Instead of the word Clan, we tend to use the word Mob. Aboriginal and Islander people will say “Which Mob?” or “Who your Mob?” when trying to narrow down who you belong too. It’s an important question—it tells another Aboriginal or Islander person where you come from and who you’re likely to be related too. This determines how you should be addressed and who might be responsible for you—laying down the groundwork for a complex protocol system that nearly all Aboriginal and Islander children know backwards by the time they are 5 years old.
There are over a hundred language groups still surviving in our country. All of us have different cultural bases—yet all of us are similar in particular ways. This website doesn’t do a bad business of explaining this further—as my explanations are very simple.
Due to boring circumstances beyond my control, I will not be online much in February. Fortunately I’ve been able to line up a number of stellar guests to fill in for me. Most are writers, but I also thought it would be fun to get some publishing types to explain what it is they do, teach you some more about the industry, and answer your questions, as well as one or two bloggers.
Today’s guest bloggers are two Allen & Unwin editors. Allen & Unwin publish me in my home country1 and I think they are absolutely wonderful. One of the two editors might even be my editor there. They are based in Melbourne2 and have generously said that they’re happy to take questions. You could ask them what a design brief is for instance. For contrast I recommend you also read USian editor, Alvina Ling’s post and the comments, to get a sense of the different approaches to editing childrens & YA books in the two countries. Keep in mind that Alvina works for a very big US publisher, Little, Brown. Allen & Unwin is a much smaller operation.3
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The Alien Onions say:
Every day is different at the House of Onion. Different, yet the same. Every day is all about the business of editing, publishing and championing fabulous books for children and teenagers. Books we are very proud to publish. Including the extremely funny How to Ditch Your Fairy and the incredibly brilliant Liar.
The process of taking a book from manuscript to wonderful shiny new book on the shelf has many stages. In order to demystify this process somewhat, we have been posting an occasional series on our blog Alien Onion entitled What do Editors Do All Day. We have tried to accommodate those who thrive on visual learning as well as those who have a preference for text-based information acquisition.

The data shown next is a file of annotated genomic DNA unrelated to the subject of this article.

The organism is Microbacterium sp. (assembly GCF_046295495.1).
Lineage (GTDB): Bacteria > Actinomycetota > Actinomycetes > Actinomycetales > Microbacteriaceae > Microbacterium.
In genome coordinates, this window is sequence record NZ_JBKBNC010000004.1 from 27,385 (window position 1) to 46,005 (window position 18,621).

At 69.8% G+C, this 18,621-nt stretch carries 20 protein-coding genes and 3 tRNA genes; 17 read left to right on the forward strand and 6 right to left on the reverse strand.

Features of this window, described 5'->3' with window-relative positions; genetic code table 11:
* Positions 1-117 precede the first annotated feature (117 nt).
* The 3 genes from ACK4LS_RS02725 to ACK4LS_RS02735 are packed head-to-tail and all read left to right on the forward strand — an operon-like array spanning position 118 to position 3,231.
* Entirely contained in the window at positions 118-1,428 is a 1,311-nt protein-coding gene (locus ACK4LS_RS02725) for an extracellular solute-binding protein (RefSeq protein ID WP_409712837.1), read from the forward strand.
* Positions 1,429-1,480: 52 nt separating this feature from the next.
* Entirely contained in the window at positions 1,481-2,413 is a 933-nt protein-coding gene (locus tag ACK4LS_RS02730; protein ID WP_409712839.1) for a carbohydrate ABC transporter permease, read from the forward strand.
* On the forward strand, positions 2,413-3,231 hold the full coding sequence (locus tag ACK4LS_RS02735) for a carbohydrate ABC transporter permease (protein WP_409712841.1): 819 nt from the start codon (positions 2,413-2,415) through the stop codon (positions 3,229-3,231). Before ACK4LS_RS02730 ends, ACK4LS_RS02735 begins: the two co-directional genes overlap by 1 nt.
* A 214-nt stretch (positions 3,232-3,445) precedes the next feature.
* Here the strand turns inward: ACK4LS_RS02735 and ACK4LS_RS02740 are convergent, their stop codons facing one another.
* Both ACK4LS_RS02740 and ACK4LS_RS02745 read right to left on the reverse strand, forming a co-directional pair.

So far our series has covered copy-editing and structural editing. Stay tuned for future entries on design briefing, blurb writing, correction checking and cake eating.
Today for our guest post on Justine’s blog we are providing a different kind of insight into life at the House of Onion. A sneak peek into the days of two of the Alien Onions whose roles in the House are different, yet the same.
ANY GIVEN FRIDAY at the HOUSE OF ONION
7.45: Leave house, walk to tramstop reading excellent MS4 on iPhone. 7.47: Narrowly avoid lamppost. 7.50-8.00: Wait for tram. Spy on reading material of stylish lady waiting nearby. Spy on shoes of stylish lady waiting nearby. 8.01: Hop on tram, find seat (miracle!), continue reading MS. 8.20: Arrive at work. Discover work keys not in bag. Chastise self. 8.21-8.55: Sit on front step and read excellent MS on iPhone until colleague arrives with keys. Praise iPhone and colleague. Praise MS to colleague. 8.56-9.09: Read excellent MS on iPhone while waiting for computer to boot up. 9.10: Receive coffee delivery from tall designer. Praise tall designer. 9.11-11.00: Copyedit, Copyedit, copyedit.5 11.03: Congratulate self on being excellent and efficient copyeditor. 11.05: Ask for opinion from colleagues on recalcitrant sentence. 11.10: Copyedit.6 11.15: Scramble to find the per-unit cost of a recently reprinted book so the Rights Department know if they can make a special overseas sale. 11.20: Copyedit. 11.25: Give opinion (solicited) to colleagues about matt lamination versus gloss and how it will effect the colour of already dark artwork. 11.35: Copyedit. 11.37: Give opinion (unsolicited) to colleague on e-book revolution. Ask opinion from colleague on same. 11.40: Copyedit. 11.45: Stare out window. (Where I can just catch a glimpse of the light towers of the MCG. That’s the Melbourne Cricket Ground for you USians. Where they play the cricket, you understand.) Chastise self. 11.47-12.30: Copyedit, copyedit, copyedit. 12.31-12.50: Eat lunch. Noodle around on favourite kid lit blogs (also Cakewrecks). Formulate an idea for Alien Onion post. 12.56: Advances of picture book arrive in reception. Squeal. Gallop downstairs. 12.57-1.20: Rip through 17 layers of packaging to reveal advances. Squeal. Admire. Congratulate self. Gallop upstairs to show publisher. Squeal, admire, congratulate selves. Ring author. Squeal down phone. Congratulate author. 1.21: Return to desk. Too het up for copyediting. 1.22-2.00: Write design brief for YA cover. 2.05: CAKE CAKE CAKE! 2.20-4.00: Update publicity/advertising/marketing copy for three books. 4.01: Wonder if it’s wine-time yet. 4.02: Sigh with relief that no books have to be sent to the printer today. 4.03: Panic that three books have to be sent to the printer next Friday. 4.04: Keep panicking. 4.05: Argue with tall designer over the relative merits of hyphenating a word at the end of a line of text and thus making it difficult to read, versus keeping word whole and having too much white space in the line. 4.10: Reach compromise with tall designer. 4.11: Read email reminding everyone that 4.15 on Friday afternoon is a good time to archive some of that paperwork from now-published books. 4.12: Look at towering piles of paperwork. 4.13: Place head on desk. 4.15-5.10: Resign self to Fridayafternoonitis and resume reading excellent manuscript. Do internal happy dance. 5.11: Confer with colleagues about readiness to downtools and have a small glass of wine. 5.11 & 30 seconds: Retrieve wine and glasses while colleague emails office. 5.15-? : Drink delicious cold wine, talk delicious shop, trade delicious gossip, moan about less-than-delicious printing error, enthuse about delicious authors, smell delicious vanilla beans that colleague has ordered on the internet which have been delivered vacuum-packed.